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Old 05-12-2012, 03:06 AM   #41
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Re: Art Monk vs. NFL

Is anyone sueing any of the Hockey or Soccer leagues,Rugby.....basketball,point is all the sports players ,male and female have gotten concussions.....anyone take a 90mph fastball into one of those batting helmits? I might even understand if you're sueing the helmit makers ...Rydel but the NFL?If they(ex-players) want health coverage I understand that and agree with it ,retires should be coverd but to sue and say the NFL are responsible ,sorry I don't get it.
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Old 05-12-2012, 08:27 AM   #42
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Re: Art Monk vs. NFL

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Is anyone sueing any of the Hockey or Soccer leagues,Rugby.....basketball,point is all the sports players ,male and female have gotten concussions.....anyone take a 90mph fastball into one of those batting helmits? I might even understand if you're sueing the helmit makers ...Rydel but the NFL?If they(ex-players) want health coverage I understand that and agree with it ,retires should be coverd but to sue and say the NFL are responsible ,sorry I don't get it.
Unfortunately, it just does not matter. Not sure if this law suit is justified or not but in this country, you can sue for anything.........
Damn, that McDonalds coffee is just tooo hot....I'm gonna' sue they're ass.
Looking for righteousness in our legal system is like looking for fiscal stability while playing the lottery......
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Old 05-12-2012, 10:58 AM   #43
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Re: Art Monk vs. NFL

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These are grown men who made a choice to play football and could say no.I don't understand how you hold the league responsible ,anyone playing knows there is a chance they can get hurt at anytime.....or worse.
Most of these men have college degrees and surly were smart enough to know that concussions can cause brain injuries.The NFL changed what they did be it helmits or the way they test the players when the information changed
So if someone I knew dies from an illness and 20 years later they find a cure......can I sue becuase these Doctors should have learned about this illness sooner?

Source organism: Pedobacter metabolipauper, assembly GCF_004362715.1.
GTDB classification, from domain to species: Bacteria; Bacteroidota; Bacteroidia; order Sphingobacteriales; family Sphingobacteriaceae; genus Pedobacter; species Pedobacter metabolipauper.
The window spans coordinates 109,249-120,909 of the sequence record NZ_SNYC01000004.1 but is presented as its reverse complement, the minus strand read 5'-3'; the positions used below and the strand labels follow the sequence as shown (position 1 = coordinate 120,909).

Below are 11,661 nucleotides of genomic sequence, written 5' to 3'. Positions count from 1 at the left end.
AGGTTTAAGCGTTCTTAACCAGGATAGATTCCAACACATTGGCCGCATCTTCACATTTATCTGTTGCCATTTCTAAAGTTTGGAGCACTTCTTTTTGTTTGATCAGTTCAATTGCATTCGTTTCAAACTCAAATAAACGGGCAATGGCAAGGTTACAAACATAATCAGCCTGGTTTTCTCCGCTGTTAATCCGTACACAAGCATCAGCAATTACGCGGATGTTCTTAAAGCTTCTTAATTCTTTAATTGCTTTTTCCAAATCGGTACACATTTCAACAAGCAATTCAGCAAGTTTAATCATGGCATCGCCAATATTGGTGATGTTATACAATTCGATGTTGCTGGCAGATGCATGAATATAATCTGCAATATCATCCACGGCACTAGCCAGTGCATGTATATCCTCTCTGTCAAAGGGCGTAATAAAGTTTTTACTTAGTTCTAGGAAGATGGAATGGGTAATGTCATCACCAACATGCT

Unless MAYBE you are a bio, anatomy, maaaybe kinesiology major of some sort, or pre-med, you are not going to learn one dime about details of concussions as a undergraduate, not even nowadays. Hell, they might not teach that stuff for those who major in that subject.

And NFL culture(and other sport culture) treated physical pain as merely something in which you bite your teeth, get a painkiller, and go back out there. Not doing so would be considered soft.
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Old 05-12-2012, 11:17 AM   #44
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Re: Art Monk vs. NFL

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Did they? Probably not. Would it have changed their decision? Probably not.



If I'm correct, people that smoked their whole lives won major lawsuits against the tobacco industry even though there wasn't any evidence at the time of lung cancer and smoking. (or that I know of)
Highly unlikely if your "just a guy" or "group of guys" doing the suing and the lawsuit was filed in the early 90s or before . The following article was written in 2000.
A Tobacco Lawsuit Primer - Slate Magazine
Quote:
Individual smokers. Smokers have been suing tobacco companies since the 1950s. Until recently, they have been almost entirely unsuccessful--mainly because tobacco companies argued effectively that smoking is a personal choice and that people have known of its harmful side effects for years. That argument is proving less effective these days as plaintiffs produce documents proving that cigarette makers have known all along their product is addictive. The next logical inference--if cigarettes are addictive, then people don't choose to smoke them--has led to a couple of multimillion-dollar jury awards in recent months. In February, a California jury ordered Philip Morris to pay $51.5 million to a woman who said she developed inoperable lung cancer from smoking, and a month later, a state jury in Oregon awarded $81 million to the family of a man who smoked Marlboro cigarettes for 40 years before his death. Both awards were cut in half by the trial judges, and the cases are still on appeal.
Advertisement

Groups of many smokers. Class-action suits are brought by a few plaintiffs on behalf of many. In Miami, three plaintiffs sued Philip Morris, R.J. Reynolds, Lorillard, the Liggett Group, and Brown & Williamson on behalf of as many as 500,000 addicted Floridians who suffer from certain smoking-related illnesses. Estimates suggest that various cigarette makers currently face as many as 125 similar suits across the country. Big Tobacco has been quite successful defending against these lawsuits; in 1995, for example, a federal appeals court threw out one class-action suit filed on behalf of more than 100 million smokers nationwide.

The tobacco industry was dealt a huge death blow when Jeffery Wigand decided to come out and talk about the details on how cigarettes were addictive and the like. Getting him to talk wasn't easy, as he experienced much coercion to stay silent. And the whole ordeal wrecked his personal life in the process.
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Old 05-12-2012, 05:06 PM   #45
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Re: Art Monk vs. NFL

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Originally Posted by Hog1 View Post
Unfortunately, it just does not matter. Not sure if this law suit is justified or not but in this country, you can sue for anything.........
Damn, that McDonalds coffee is just tooo hot....I'm gonna' sue they're ass.
Looking for righteousness in our legal system is like looking for fiscal stability while playing the lottery......


lol....now on this we agree,ever read the warnings on a lawn mower or a ladder,maybe they should put warnings like "Play at your own risk" or "Being hit or hitting anyone while wearing this helmit may cause a concussion" on the equipment.